Below are the liner notes for my 24 Preludes for Piano album, which you can order here.
The music on this album was written between fall 2001 and summer 2014. Yet the inspiration for it started a long time before that.
Around 1985, when I was sixteen, my girlfriend Danièle, a classical pianist, played me a couple of pieces by Russian composer Alexander Scriabin, back stage of our high school's auditorium. I instantly fell in love with them. Several months later, I was with Simon, the bassist from the pop band I played in at the time. We'd gotten back at an ungodly hour from a gig out of town, and crashed at his flat in Hell's Kitchen, New York. A few hours later he had to go to work, and knowing I was interested in Scriabin, left a record for me on the turntable. At some point, unable to properly sleep on the living room floor, I put it on, and drifting in and out of consciousness, listened to Scriabin’s 24 Preludes for piano, written almost exactly 100 years before I would later write mine. I was completely mesmerized, and those pieces became some of the most important music in my life.
The Western musical system has twelve different notes: A, B flat, B, C, C sharp (also called D flat), D, and so on. You can build a piece of music around any of those of notes; the centring of the piece upon that note is called its "key." Each key can have either a "major" or "minor" flavour; roughly speaking, a major key is happier or brighter, and a minor key is sadder or darker. Thus, there are a total of 24 different keys in which to write music.
"Prelude" originally meant a piece written to introduce a longer, more complicated work. The first composer to write a set of 24 preludes was J. S. Bach, 170 years before Scriabin. Celebrating the invention of a keyboard instrument that could be played in all 24 keys, Bach conceived a collection of pieces, one in each key. He wrote fugues, which are complex works following a strict format, and with each one, he paired an introductory prelude.
Eventually preludes became stand-alone pieces not necessarily used as introductions, and the term came to mean any relatively short, simple piece that doesn’t have to follow a specific formula. A number of composers wrote groups of 24 preludes, one in each key, in the tradition started by Bach.
A couple of years after discovering Scriabin, I had another life-changing experience. Walking down the street, I found a three-album set, the complete music for solo piano by French composer Maurice Ravel, discarded on the curb. Ravel and Scriabin, both writing at the turn of the 20th century, produced very different sorts of music, which moved me in very similar ways.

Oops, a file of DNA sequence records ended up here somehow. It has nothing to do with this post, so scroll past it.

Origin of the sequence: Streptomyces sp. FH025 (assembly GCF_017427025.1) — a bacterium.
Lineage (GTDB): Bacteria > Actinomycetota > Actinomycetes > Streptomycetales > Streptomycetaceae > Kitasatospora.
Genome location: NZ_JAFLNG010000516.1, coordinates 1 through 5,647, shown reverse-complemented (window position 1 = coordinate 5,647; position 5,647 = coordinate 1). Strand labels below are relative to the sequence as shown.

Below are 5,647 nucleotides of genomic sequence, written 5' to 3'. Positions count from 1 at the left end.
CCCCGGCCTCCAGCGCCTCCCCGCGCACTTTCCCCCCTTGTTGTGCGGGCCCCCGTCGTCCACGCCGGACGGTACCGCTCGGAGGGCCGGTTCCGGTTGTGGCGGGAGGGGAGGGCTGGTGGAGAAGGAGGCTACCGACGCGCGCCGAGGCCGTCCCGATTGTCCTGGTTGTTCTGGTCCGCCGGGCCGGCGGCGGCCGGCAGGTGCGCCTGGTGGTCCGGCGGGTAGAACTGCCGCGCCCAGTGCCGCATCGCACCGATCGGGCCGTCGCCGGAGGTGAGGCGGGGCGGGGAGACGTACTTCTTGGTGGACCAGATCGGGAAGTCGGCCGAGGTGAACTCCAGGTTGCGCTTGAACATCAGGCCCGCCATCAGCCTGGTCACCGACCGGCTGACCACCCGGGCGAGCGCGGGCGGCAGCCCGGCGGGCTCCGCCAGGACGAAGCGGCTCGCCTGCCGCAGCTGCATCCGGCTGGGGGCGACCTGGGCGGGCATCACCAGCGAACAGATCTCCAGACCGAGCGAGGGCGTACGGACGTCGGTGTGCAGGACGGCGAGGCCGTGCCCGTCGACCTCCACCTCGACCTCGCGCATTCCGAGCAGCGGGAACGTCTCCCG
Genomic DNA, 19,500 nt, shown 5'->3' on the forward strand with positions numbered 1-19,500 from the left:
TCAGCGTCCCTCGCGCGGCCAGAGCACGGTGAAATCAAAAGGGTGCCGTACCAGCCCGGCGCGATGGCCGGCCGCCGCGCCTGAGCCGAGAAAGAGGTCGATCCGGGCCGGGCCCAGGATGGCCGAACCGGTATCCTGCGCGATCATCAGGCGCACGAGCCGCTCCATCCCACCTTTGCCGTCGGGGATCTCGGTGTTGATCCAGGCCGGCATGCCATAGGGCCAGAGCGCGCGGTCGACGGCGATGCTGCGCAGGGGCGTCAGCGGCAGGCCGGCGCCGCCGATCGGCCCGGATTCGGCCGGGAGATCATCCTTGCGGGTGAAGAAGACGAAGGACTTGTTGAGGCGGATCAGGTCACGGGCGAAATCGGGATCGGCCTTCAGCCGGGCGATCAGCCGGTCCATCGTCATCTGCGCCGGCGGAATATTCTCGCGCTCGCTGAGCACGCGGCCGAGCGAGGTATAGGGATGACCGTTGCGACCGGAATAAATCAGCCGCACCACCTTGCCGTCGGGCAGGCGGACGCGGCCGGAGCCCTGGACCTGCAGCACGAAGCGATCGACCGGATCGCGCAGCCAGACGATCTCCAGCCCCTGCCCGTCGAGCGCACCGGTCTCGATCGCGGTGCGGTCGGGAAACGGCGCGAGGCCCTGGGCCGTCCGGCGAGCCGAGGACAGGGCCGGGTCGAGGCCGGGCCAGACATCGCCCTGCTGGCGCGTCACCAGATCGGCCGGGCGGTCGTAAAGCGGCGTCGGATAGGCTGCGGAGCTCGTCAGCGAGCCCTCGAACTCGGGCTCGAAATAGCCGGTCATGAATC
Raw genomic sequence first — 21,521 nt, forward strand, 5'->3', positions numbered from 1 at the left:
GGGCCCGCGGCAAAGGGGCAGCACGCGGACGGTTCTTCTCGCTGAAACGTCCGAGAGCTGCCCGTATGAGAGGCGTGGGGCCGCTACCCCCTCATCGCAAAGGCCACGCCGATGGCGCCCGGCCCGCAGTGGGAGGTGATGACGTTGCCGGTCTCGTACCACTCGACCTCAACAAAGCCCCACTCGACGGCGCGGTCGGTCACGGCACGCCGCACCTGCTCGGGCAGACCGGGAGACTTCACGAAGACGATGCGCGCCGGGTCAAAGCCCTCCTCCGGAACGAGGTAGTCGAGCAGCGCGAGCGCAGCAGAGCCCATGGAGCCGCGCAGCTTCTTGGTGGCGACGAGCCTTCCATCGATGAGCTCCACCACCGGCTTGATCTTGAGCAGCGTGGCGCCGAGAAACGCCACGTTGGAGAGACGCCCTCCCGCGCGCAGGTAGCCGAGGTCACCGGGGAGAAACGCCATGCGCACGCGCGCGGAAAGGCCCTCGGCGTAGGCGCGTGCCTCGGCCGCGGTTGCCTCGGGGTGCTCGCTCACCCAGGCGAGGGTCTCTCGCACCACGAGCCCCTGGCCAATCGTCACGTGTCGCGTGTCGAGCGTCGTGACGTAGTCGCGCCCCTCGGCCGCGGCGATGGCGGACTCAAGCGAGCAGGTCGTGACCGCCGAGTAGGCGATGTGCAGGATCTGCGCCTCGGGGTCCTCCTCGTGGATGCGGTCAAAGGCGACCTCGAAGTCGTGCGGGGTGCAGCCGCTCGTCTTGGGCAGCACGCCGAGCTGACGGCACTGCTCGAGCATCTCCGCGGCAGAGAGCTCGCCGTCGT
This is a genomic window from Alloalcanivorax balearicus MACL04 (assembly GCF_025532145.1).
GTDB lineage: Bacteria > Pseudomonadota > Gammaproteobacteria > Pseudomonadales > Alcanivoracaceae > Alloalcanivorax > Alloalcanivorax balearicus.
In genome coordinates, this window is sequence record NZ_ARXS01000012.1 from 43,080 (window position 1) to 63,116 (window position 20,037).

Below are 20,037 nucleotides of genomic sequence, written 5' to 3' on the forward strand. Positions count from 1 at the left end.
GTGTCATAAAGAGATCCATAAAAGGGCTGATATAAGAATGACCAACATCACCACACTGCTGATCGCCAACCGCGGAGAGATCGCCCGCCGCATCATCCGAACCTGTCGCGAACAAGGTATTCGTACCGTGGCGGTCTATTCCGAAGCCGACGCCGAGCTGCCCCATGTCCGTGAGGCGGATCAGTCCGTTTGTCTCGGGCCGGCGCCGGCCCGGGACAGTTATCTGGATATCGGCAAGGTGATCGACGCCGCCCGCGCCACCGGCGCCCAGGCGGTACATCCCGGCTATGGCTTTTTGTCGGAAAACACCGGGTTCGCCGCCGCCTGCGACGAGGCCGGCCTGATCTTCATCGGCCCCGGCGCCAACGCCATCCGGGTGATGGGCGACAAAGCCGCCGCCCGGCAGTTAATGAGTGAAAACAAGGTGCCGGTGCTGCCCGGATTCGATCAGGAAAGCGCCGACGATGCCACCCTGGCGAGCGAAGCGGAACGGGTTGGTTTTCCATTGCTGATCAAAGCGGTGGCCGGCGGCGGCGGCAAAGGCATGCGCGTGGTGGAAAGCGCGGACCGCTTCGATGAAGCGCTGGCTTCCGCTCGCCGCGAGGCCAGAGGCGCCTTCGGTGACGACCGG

There are two things I love about classical music. One is when it achieves a balance of consonance and dissonance. Music that is lovely, yet also with achy, piquant twists. Early in the history of Western classical music, certain "harmonies" (combinations of notes) were considered ugly or even evil, and only the simplest, most easy-to-listen-to harmonies were allowed. Gradually, composers pushed the envelope, using increasingly complex harmonies; Bach was way ahead of his time in this respect.
By the early 20th century, certain composers brought in so much dissonance that it became impossible to even know what key the music was in; listeners could no longer orient themselves around a single note. Yet music can be written that is both consonant and dissonant. I think there was a moment around 1900 when composers reached an exquisite balance point—using ample dissonance without losing the key centre—before they intentionally tipped the scales all the way into "atonality." That point, where everything hangs in the balance, produces music that is sublimely beautiful to me.
The other thing I love in classical music is its contemplative side. There are certain pieces that just silence me. They are often very simple, slow, and even melancholy. Sometimes they have that pretty-yet-stinging balance; sometimes they are mostly consonant, yet somehow evoke reflection or yearning. They bring me to a deep, still, and tender place of wonder, from which I gaze out at a world that is perfect and magical. This tranquil place is like the courtyard cloistered behind my childhood apartment building, where the city didn’t seem to get in, but the sunlight did. Or the little, tree-surrounded ponds where we summered when I was a kid.